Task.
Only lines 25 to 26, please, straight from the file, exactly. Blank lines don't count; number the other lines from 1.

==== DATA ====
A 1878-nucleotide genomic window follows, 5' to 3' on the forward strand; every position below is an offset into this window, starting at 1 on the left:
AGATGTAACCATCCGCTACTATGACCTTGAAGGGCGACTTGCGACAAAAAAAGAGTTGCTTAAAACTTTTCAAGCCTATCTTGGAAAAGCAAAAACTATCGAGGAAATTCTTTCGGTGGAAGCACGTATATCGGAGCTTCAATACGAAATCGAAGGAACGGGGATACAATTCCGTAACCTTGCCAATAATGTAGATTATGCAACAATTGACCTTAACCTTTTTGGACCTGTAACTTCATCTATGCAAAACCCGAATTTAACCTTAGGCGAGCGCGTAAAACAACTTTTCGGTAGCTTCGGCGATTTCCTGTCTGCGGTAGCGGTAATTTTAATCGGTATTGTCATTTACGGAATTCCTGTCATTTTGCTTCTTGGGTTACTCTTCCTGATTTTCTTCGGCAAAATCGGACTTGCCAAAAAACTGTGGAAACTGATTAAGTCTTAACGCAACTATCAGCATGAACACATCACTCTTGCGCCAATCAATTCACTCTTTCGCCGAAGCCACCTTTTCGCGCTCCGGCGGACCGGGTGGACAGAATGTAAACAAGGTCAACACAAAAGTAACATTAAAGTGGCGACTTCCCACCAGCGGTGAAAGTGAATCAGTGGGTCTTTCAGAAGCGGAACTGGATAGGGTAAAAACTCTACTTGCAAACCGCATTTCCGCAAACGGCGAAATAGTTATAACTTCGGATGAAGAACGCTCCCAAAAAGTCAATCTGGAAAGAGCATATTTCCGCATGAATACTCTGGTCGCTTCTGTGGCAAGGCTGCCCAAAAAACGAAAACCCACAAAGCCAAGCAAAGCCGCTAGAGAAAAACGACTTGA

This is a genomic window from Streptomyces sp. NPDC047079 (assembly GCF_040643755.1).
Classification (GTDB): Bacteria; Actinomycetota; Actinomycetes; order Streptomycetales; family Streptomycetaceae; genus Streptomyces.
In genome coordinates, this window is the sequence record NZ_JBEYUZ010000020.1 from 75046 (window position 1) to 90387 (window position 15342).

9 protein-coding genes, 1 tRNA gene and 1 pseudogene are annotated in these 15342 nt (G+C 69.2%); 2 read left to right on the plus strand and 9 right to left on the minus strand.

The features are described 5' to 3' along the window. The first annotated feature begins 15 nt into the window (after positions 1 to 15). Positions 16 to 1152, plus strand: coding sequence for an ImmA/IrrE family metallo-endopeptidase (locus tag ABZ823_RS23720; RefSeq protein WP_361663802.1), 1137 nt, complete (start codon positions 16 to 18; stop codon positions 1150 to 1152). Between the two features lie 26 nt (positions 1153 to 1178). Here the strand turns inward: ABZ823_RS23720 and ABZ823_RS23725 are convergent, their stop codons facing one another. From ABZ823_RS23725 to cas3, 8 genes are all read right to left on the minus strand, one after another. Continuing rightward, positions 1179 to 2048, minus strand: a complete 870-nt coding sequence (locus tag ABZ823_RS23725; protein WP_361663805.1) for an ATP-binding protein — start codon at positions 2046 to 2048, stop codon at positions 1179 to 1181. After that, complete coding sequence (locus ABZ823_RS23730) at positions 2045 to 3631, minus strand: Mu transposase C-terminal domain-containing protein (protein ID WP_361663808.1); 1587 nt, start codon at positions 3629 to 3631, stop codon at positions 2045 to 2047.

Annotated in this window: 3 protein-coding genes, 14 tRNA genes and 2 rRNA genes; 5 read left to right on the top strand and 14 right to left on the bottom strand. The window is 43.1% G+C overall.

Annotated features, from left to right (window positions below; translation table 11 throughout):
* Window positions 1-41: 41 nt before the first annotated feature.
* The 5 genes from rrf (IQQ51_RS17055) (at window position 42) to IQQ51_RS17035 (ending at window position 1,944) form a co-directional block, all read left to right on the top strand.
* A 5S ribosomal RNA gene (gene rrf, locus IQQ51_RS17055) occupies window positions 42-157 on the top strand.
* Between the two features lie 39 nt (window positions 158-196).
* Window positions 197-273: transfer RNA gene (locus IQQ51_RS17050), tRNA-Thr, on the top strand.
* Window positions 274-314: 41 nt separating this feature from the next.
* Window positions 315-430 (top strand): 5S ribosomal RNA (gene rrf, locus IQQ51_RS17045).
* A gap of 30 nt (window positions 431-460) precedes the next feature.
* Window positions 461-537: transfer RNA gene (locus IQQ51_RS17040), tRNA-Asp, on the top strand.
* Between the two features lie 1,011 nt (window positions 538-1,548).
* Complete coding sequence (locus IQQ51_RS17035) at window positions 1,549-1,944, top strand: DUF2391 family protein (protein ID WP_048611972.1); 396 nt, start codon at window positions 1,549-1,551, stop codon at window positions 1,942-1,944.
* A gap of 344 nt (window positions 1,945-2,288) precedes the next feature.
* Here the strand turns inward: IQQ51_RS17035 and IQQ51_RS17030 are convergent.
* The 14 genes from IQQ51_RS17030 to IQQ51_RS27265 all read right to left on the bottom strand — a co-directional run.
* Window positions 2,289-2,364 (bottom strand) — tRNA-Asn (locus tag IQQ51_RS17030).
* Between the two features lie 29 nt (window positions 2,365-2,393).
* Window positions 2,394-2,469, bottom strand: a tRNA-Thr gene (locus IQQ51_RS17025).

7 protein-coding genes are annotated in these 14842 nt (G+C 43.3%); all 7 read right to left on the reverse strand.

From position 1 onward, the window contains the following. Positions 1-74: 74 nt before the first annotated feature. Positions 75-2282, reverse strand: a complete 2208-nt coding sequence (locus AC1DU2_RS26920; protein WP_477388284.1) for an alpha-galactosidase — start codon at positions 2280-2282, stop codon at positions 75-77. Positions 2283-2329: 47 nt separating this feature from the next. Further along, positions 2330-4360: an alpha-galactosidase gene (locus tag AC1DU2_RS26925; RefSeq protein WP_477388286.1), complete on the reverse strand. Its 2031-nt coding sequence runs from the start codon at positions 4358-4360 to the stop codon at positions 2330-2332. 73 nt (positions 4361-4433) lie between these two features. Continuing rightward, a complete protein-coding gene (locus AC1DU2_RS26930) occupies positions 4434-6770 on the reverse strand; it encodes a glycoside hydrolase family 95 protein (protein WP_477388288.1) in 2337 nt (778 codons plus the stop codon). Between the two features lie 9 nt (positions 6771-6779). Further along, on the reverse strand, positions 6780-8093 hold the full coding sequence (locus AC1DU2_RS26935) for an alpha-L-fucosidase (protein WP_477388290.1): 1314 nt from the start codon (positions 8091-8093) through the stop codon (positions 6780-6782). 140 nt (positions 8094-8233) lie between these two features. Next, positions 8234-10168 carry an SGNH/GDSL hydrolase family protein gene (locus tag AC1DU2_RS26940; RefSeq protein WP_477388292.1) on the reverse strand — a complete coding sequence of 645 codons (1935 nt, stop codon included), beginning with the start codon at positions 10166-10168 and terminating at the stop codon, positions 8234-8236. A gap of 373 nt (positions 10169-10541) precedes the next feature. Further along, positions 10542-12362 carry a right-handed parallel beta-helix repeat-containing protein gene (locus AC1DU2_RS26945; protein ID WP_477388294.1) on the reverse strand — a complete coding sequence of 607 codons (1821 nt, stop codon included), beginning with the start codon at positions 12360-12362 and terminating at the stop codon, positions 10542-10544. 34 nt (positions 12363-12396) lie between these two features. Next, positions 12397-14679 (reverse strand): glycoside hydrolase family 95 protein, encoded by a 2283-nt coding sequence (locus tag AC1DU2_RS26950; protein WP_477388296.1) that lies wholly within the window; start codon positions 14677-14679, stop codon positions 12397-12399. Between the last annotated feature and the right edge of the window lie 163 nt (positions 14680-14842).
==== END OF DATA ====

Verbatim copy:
* Between the two features lie 29 nt (window positions 2,365-2,393).
* Window positions 2,394-2,469, bottom strand: a tRNA-Thr gene (locus IQQ51_RS17025).